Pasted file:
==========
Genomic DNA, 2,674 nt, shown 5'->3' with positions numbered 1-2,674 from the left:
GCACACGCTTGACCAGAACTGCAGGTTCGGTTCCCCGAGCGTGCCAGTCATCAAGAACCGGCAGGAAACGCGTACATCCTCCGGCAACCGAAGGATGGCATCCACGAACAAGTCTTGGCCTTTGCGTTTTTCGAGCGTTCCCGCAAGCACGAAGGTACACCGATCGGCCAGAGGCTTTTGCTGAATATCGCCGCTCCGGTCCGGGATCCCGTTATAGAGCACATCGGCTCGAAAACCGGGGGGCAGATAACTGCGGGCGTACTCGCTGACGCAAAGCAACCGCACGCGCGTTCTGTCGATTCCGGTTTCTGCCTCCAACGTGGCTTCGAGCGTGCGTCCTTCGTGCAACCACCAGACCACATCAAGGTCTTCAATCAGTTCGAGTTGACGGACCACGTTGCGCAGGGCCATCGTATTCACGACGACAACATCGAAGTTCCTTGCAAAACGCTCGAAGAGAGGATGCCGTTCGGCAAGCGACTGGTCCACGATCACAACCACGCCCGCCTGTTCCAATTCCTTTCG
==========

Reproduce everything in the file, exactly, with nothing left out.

Genomic DNA, 2,674 nt, shown 5'->3' with positions numbered 1-2,674 from the left:
GCACACGCTTGACCAGAACTGCAGGTTCGGTTCCCCGAGCGTGCCAGTCATCAAGAACCGGCAGGAAACGCGTACATCCTCCGGCAACCGAAGGATGGCATCCACGAACAAGTCTTGGCCTTTGCGTTTTTCGAGCGTTCCCGCAAGCACGAAGGTACACCGATCGGCCAGAGGCTTTTGCTGAATATCGCCGCTCCGGTCCGGGATCCCGTTATAGAGCACATCGGCTCGAAAACCGGGGGGCAGATAACTGCGGGCGTACTCGCTGACGCAAAGCAACCGCACGCGCGTTCTGTCGATTCCGGTTTCTGCCTCCAACGTGGCTTCGAGCGTGCGTCCTTCGTGCAACCACCAGACCACATCAAGGTCTTCAATCAGTTCGAGTTGACGGACCACGTTGCGCAGGGCCATCGTATTCACGACGACAACATCGAAGTTCCTTGCAAAACGCTCGAAGAGAGGATGCCGTTCGGCAAGCGACTGGTCCACGATCACAACCACGCCCGCCTGTTCCAATTCCTTTCG